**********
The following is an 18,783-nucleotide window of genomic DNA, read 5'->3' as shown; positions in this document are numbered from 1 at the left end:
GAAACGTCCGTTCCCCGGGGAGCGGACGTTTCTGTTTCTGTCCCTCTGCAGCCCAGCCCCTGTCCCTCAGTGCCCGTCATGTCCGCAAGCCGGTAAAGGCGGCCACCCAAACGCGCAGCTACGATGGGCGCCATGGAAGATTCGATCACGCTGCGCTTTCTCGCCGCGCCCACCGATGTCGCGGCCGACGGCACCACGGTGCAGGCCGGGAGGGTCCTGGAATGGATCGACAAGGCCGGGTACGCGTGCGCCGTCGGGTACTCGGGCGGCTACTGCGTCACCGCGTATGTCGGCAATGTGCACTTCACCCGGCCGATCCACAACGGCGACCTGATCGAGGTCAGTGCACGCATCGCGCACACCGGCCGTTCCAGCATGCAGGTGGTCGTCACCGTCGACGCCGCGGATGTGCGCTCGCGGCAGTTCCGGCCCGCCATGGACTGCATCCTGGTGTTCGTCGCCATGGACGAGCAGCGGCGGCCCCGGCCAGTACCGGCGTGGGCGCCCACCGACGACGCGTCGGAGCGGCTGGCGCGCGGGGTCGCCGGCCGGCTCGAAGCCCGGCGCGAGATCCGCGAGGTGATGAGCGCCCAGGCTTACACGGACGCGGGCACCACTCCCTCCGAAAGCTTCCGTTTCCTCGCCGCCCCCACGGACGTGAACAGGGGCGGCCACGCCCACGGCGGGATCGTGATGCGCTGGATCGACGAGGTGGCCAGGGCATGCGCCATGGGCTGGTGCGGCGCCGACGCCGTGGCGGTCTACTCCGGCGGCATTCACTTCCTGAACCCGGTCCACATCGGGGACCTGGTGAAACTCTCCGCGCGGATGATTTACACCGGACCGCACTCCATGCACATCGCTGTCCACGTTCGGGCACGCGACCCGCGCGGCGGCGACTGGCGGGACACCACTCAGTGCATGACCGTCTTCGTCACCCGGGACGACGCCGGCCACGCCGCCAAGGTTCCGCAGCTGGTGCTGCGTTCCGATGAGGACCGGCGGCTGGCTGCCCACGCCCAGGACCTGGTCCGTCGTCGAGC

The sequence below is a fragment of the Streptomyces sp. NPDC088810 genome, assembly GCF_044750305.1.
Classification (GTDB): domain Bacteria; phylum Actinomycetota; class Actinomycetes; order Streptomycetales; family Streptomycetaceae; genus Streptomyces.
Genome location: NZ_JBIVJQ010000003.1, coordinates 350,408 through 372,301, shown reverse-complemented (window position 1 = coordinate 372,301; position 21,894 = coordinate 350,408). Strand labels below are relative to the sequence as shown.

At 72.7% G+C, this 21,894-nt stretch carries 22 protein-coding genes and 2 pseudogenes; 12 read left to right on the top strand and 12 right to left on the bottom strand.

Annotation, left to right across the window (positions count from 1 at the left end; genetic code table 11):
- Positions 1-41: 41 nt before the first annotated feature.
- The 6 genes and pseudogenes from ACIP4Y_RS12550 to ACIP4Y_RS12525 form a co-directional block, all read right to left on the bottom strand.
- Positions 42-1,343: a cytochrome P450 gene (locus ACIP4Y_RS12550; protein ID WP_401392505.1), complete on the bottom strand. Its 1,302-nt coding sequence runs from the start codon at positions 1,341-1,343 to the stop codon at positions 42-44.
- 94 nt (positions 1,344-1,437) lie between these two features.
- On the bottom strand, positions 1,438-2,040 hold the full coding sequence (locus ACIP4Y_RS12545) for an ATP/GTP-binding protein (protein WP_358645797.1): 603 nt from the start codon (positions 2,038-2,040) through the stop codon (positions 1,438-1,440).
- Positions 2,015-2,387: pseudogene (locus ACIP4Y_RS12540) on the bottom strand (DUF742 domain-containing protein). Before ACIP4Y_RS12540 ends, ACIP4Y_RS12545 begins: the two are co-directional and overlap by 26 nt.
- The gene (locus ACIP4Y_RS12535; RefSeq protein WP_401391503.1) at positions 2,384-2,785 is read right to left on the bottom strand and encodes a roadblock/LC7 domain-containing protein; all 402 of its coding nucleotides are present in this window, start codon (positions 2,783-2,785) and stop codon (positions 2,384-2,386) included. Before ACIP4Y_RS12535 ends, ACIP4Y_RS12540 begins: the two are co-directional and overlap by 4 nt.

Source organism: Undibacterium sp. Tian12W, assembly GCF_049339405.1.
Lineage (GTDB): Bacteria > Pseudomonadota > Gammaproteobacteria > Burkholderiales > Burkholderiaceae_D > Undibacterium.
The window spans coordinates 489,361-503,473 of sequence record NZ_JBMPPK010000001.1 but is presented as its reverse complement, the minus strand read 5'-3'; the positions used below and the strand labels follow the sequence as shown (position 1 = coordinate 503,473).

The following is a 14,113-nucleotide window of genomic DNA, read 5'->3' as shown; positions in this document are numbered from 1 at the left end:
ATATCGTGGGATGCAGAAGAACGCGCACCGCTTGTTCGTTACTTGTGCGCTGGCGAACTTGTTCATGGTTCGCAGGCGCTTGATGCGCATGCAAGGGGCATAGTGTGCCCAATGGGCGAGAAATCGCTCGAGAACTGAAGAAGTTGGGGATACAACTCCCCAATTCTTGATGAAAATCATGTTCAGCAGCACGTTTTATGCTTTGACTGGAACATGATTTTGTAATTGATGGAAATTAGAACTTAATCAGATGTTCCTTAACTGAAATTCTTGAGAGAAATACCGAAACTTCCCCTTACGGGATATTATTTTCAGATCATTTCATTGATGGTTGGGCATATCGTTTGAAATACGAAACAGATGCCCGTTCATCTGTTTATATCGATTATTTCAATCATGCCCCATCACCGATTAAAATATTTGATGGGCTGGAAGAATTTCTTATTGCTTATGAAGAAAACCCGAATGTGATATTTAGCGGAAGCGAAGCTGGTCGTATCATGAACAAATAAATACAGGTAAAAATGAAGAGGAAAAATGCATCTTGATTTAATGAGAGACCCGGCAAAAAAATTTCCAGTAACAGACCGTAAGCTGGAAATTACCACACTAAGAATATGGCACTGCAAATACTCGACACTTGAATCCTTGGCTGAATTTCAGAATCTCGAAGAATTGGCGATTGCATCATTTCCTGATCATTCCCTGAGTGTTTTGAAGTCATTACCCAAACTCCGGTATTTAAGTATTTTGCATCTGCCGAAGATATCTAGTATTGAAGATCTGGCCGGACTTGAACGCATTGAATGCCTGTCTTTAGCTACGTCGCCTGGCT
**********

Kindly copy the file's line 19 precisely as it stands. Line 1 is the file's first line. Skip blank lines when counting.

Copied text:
ATATCGTGGGATGCAGAAGAACGCGCACCGCTTGTTCGTTACTTGTGCGCTGGCGAACTTGTTCATGGTTCGCAGGCGCTTGATGCGCATGCAAGGGGCATAGTGTGCCCAATGGGCGAGAAATCGCTCGAGAACTGAAGAAGTTGGGGATACAACTCCCCAATTCTTGATGAAAATCATGTTCAGCAGCACGTTTTATGCTTTGACTGGAACATGATTTTGTAATTGATGGAAATTAGAACTTAATCAGATGTTCCTTAACTGAAATTCTTGAGAGAAATACCGAAACTTCCCCTTACGGGATATTATTTTCAGATCATTTCATTGATGGTTGGGCATATCGTTTGAAATACGAAACAGATGCCCGTTCATCTGTTTATATCGATTATTTCAATCATGCCCCATCACCGATTAAAATATTTGATGGGCTGGAAGAATTTCTTATTGCTTATGAAGAAAACCCGAATGTGATATTTAGCGGAAGCGAAGCTGGTCGTATCATGAACAAATAAATACAGGTAAAAATGAAGAGGAAAAATGCATCTTGATTTAATGAGAGACCCGGCAAAAAAATTTCCAGTAACAGACCGTAAGCTGGAAATTACCACACTAAGAATATGGCACTGCAAATACTCGACACTTGAATCCTTGGCTGAATTTCAGAATCTCGAAGAATTGGCGATTGCATCATTTCCTGATCATTCCCTGAGTGTTTTGAAGTCATTACCCAAACTCCGGTATTTAAGTATTTTGCATCTGCCGAAGATATCTAGTATTGAAGATCTGGCCGGACTTGAACGCATTGAATGCCTGTCTTTAGCTACGTCGCCTGGCT